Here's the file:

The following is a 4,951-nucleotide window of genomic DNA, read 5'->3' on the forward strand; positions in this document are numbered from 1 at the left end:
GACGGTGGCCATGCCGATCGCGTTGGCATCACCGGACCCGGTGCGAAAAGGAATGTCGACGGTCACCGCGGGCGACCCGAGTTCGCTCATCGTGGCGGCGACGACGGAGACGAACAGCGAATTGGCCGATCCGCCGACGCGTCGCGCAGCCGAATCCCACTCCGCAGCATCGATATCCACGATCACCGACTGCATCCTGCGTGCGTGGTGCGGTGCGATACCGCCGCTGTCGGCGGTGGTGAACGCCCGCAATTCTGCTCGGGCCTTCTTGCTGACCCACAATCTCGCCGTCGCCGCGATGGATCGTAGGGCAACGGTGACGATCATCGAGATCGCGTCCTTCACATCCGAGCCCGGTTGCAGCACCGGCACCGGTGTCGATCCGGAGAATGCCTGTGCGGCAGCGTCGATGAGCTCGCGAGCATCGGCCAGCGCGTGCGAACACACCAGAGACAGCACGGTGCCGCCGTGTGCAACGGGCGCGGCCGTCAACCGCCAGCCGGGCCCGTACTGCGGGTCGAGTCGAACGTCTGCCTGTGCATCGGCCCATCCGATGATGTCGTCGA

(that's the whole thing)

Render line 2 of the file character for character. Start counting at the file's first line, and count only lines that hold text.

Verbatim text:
GACGGTGGCCATGCCGATCGCGTTGGCATCACCGGACCCGGTGCGAAAAGGAATGTCGACGGTCACCGCGGGCGACCCGAGTTCGCTCATCGTGGCGGCGACGACGGAGACGAACAGCGAATTGGCCGATCCGCCGACGCGTCGCGCAGCCGAATCCCACTCCGCAGCATCGATATCCACGATCACCGACTGCATCCTGCGTGCGTGGTGCGGTGCGATACCGCCGCTGTCGGCGGTGGTGAACGCCCGCAATTCTGCTCGGGCCTTCTTGCTGACCCACAATCTCGCCGTCGCCGCGATGGATCGTAGGGCAACGGTGACGATCATCGAGATCGCGTCCTTCACATCCGAGCCCGGTTGCAGCACCGGCACCGGTGTCGATCCGGAGAATGCCTGTGCGGCAGCGTCGATGAGCTCGCGAGCATCGGCCAGCGCGTGCGAACACACCAGAGACAGCACGGTGCCGCCGTGTGCAACGGGCGCGGCCGTCAACCGCCAGCCGGGCCCGTACTGCGGGTCGAGTCGAACGTCTGCCTGTGCATCGGCCCATCCGATGATGTCGTCGA